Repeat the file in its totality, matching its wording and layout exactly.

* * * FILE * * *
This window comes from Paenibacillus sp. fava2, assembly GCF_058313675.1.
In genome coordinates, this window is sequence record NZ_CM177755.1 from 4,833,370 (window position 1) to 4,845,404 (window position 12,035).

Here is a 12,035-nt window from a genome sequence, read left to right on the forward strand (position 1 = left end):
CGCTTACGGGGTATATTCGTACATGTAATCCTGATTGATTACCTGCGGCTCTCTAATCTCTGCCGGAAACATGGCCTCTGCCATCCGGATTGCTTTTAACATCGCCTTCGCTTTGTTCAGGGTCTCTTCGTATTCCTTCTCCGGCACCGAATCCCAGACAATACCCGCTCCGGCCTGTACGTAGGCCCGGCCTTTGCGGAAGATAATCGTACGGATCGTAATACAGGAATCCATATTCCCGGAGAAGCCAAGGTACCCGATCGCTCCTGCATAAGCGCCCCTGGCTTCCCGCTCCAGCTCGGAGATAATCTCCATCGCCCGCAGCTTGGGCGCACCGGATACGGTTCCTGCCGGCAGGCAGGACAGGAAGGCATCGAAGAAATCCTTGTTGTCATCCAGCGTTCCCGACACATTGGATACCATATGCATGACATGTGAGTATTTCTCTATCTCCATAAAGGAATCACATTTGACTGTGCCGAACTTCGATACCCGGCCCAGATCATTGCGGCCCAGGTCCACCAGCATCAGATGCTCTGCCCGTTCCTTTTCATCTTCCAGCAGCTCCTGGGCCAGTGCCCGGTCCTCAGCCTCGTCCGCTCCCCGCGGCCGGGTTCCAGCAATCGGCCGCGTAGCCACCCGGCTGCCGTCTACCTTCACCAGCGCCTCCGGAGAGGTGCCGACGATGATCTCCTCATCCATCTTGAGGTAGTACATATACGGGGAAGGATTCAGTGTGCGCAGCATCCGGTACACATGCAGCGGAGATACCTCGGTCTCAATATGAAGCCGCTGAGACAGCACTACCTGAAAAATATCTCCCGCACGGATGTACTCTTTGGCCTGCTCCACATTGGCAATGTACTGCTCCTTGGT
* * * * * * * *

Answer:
This window comes from Paenibacillus sp. fava2, assembly GCF_058313675.1.
In genome coordinates, this window is sequence record NZ_CM177755.1 from 4,833,370 (window position 1) to 4,845,404 (window position 12,035).

Here is a 12,035-nt window from a genome sequence, read left to right on the forward strand (position 1 = left end):
CGCTTACGGGGTATATTCGTACATGTAATCCTGATTGATTACCTGCGGCTCTCTAATCTCTGCCGGAAACATGGCCTCTGCCATCCGGATTGCTTTTAACATCGCCTTCGCTTTGTTCAGGGTCTCTTCGTATTCCTTCTCCGGCACCGAATCCCAGACAATACCCGCTCCGGCCTGTACGTAGGCCCGGCCTTTGCGGAAGATAATCGTACGGATCGTAATACAGGAATCCATATTCCCGGAGAAGCCAAGGTACCCGATCGCTCCTGCATAAGCGCCCCTGGCTTCCCGCTCCAGCTCGGAGATAATCTCCATCGCCCGCAGCTTGGGCGCACCGGATACGGTTCCTGCCGGCAGGCAGGACAGGAAGGCATCGAAGAAATCCTTGTTGTCATCCAGCGTTCCCGACACATTGGATACCATATGCATGACATGTGAGTATTTCTCTATCTCCATAAAGGAATCACATTTGACTGTGCCGAACTTCGATACCCGGCCCAGATCATTGCGGCCCAGGTCCACCAGCATCAGATGCTCTGCCCGTTCCTTTTCATCTTCCAGCAGCTCCTGGGCCAGTGCCCGGTCCTCAGCCTCGTCCGCTCCCCGCGGCCGGGTTCCAGCAATCGGCCGCGTAGCCACCCGGCTGCCGTCTACCTTCACCAGCGCCTCCGGAGAGGTGCCGACGATGATCTCCTCATCCATCTTGAGGTAGTACATATACGGGGAAGGATTCAGTGTGCGCAGCATCCGGTACACATGCAGCGGAGATACCTCGGTCTCAATATGAAGCCGCTGAGACAGCACTACCTGAAAAATATCTCCCGCACGGATGTACTCTTTGGCCTGCTCCACATTGGCAATGTACTGCTCCTTGGT